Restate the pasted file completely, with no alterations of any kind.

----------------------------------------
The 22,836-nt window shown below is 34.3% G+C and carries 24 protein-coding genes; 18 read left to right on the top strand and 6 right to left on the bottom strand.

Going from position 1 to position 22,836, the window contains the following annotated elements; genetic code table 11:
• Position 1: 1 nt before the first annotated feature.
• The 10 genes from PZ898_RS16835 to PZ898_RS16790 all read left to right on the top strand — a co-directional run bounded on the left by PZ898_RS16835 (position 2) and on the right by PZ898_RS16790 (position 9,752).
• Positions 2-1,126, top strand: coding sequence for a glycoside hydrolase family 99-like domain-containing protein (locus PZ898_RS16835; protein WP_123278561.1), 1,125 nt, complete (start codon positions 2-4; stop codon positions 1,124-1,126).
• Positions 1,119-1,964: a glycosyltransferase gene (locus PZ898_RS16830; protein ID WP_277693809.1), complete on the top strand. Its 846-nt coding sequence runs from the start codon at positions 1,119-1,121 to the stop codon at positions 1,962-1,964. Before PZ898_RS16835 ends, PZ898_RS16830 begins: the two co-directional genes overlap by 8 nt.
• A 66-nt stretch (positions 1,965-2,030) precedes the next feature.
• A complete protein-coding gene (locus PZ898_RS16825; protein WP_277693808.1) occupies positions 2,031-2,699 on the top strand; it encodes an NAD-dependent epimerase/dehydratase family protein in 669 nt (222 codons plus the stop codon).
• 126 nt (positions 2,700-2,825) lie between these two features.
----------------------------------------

The 22,836-nt window shown below is 34.3% G+C and carries 24 protein-coding genes; 18 read left to right on the top strand and 6 right to left on the bottom strand.

Going from position 1 to position 22,836, the window contains the following annotated elements; genetic code table 11:
• Position 1: 1 nt before the first annotated feature.
• The 10 genes from PZ898_RS16835 to PZ898_RS16790 all read left to right on the top strand — a co-directional run bounded on the left by PZ898_RS16835 (position 2) and on the right by PZ898_RS16790 (position 9,752).
• Positions 2-1,126, top strand: coding sequence for a glycoside hydrolase family 99-like domain-containing protein (locus PZ898_RS16835; protein WP_123278561.1), 1,125 nt, complete (start codon positions 2-4; stop codon positions 1,124-1,126).
• Positions 1,119-1,964: a glycosyltransferase gene (locus PZ898_RS16830; protein ID WP_277693809.1), complete on the top strand. Its 846-nt coding sequence runs from the start codon at positions 1,119-1,121 to the stop codon at positions 1,962-1,964. Before PZ898_RS16835 ends, PZ898_RS16830 begins: the two co-directional genes overlap by 8 nt.
• A 66-nt stretch (positions 1,965-2,030) precedes the next feature.
• A complete protein-coding gene (locus PZ898_RS16825; protein WP_277693808.1) occupies positions 2,031-2,699 on the top strand; it encodes an NAD-dependent epimerase/dehydratase family protein in 669 nt (222 codons plus the stop codon).
• 126 nt (positions 2,700-2,825) lie between these two features.